Which Joe gave his name to ‘sloppy joes’? We look at five interesting sandwiches and their lexical origins.
A plant of the mint family (Labiatae), with a distinctive two-lobed flower.
- ‘Like most labiates, thyme is an aromatic plant with glandular trichomes on the leaves and floral parts contain monoterpenoid essential oils.’
- ‘In common with other labiates, Basil furnishes an aromatic, volatile oil, and on this account is much employed in France for flavouring soups, especially turtle soup.’
- ‘The flowers appear in racemes arising in whorls on the terminal part of the stems and are labiates, bilaterally symmetrical and purplish in color.’
- ‘All labiates have four nutlets at the base of their flower at maturity.’
- ‘Surprisingly, I only found two labiates, a family which is particularly associated with the Mediterranean and which had seemed well represented on a previous visit to the Spanish mainland.’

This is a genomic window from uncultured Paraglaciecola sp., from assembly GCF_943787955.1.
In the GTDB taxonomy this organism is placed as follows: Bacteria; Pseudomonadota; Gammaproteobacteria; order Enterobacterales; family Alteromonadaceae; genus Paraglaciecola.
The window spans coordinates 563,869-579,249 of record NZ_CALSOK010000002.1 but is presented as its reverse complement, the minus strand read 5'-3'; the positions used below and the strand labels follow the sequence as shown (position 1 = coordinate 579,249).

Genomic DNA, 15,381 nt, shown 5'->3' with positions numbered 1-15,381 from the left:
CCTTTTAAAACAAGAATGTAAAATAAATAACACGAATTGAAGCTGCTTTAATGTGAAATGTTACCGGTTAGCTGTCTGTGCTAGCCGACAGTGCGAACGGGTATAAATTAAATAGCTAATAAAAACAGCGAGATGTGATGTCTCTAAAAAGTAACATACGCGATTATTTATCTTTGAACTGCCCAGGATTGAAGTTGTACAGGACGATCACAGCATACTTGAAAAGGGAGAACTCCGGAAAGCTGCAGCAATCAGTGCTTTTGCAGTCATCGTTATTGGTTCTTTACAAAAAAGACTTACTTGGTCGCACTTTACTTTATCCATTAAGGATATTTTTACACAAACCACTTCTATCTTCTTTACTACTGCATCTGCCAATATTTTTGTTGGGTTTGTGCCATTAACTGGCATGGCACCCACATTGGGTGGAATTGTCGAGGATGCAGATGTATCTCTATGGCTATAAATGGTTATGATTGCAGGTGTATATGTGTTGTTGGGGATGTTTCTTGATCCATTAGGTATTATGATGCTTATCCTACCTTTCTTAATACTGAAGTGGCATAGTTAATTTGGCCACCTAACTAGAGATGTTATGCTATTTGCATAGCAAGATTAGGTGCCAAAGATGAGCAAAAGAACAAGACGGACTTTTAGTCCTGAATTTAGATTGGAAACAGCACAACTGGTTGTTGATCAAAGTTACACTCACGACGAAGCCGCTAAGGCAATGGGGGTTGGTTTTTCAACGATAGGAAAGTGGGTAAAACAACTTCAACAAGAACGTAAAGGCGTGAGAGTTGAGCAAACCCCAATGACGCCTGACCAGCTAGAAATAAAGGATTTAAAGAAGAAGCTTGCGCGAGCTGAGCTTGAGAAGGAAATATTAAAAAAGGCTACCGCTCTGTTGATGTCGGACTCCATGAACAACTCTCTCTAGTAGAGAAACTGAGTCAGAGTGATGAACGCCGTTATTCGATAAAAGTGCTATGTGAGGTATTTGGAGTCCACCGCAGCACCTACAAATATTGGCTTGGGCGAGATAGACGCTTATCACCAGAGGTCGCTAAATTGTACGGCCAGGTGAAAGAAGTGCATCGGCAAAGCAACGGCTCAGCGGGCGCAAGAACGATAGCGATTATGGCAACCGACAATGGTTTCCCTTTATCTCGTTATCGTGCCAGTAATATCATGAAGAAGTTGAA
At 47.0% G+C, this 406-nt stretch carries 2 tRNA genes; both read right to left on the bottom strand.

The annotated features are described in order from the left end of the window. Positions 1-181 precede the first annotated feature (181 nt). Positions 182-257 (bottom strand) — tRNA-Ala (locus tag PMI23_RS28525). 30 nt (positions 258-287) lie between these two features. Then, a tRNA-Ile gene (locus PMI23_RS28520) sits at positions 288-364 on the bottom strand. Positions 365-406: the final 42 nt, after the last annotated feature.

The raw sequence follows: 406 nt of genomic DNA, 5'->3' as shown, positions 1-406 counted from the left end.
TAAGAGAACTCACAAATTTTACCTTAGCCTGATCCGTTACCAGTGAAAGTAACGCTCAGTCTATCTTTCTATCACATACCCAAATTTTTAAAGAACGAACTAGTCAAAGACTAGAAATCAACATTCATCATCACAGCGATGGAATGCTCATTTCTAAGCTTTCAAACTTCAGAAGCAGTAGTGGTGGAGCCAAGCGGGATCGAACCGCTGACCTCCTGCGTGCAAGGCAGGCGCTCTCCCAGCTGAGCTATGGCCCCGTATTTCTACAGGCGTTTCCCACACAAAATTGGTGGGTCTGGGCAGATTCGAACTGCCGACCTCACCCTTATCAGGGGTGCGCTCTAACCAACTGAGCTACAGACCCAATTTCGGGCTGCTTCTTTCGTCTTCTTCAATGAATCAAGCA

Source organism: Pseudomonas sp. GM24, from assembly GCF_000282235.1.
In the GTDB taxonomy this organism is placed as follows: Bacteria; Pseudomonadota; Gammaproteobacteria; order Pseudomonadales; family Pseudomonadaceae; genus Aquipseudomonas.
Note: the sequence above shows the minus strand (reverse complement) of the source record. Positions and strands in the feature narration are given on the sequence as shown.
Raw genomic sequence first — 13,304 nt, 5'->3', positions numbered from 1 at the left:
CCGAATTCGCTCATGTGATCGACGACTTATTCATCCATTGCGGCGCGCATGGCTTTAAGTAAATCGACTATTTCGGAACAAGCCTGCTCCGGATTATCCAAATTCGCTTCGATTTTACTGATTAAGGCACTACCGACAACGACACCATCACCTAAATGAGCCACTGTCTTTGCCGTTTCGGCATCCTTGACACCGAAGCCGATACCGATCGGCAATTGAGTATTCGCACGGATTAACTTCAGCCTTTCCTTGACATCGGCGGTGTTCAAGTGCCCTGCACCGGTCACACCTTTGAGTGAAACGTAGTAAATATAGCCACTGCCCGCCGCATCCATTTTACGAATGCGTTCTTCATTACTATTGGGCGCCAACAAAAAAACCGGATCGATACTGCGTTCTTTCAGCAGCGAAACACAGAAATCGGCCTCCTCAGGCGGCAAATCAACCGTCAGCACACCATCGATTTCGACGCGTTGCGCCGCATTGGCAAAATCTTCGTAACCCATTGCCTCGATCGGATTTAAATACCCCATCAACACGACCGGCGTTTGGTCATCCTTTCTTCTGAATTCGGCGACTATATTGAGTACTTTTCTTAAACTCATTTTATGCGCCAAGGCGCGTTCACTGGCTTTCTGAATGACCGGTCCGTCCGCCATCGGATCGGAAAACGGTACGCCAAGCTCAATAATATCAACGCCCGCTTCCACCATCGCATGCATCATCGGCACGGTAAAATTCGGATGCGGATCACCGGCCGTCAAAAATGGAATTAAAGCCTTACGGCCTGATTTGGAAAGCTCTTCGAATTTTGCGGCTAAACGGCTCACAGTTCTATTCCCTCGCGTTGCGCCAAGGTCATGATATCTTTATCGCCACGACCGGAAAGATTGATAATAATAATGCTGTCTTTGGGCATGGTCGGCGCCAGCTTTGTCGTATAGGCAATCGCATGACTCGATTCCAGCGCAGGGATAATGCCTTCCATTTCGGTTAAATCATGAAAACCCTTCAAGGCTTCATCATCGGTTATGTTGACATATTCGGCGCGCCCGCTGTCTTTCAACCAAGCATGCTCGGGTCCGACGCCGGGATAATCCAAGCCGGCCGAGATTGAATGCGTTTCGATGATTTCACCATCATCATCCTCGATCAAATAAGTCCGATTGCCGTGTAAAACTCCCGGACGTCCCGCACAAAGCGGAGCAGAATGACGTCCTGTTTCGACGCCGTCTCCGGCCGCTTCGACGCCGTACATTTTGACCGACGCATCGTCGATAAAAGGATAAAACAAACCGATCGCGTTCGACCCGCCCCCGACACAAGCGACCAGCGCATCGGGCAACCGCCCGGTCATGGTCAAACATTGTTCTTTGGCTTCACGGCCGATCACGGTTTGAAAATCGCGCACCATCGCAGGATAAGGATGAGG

1Relating to or denoting plants of the mint family.
Resembling or possessing a lip or labium.
Early 18th century (as an adjective in the sense ‘two-lipped’, describing a corolla or calyx): from modern Latin labiatus, from labium lip.
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Before you run for the hills, let’s run through a list of ‘run’ expressions that are running through our minds.
The definitions of ‘buddy’ and ‘bro’ in the OED have recently been revised. We explore their history and increase in popularity.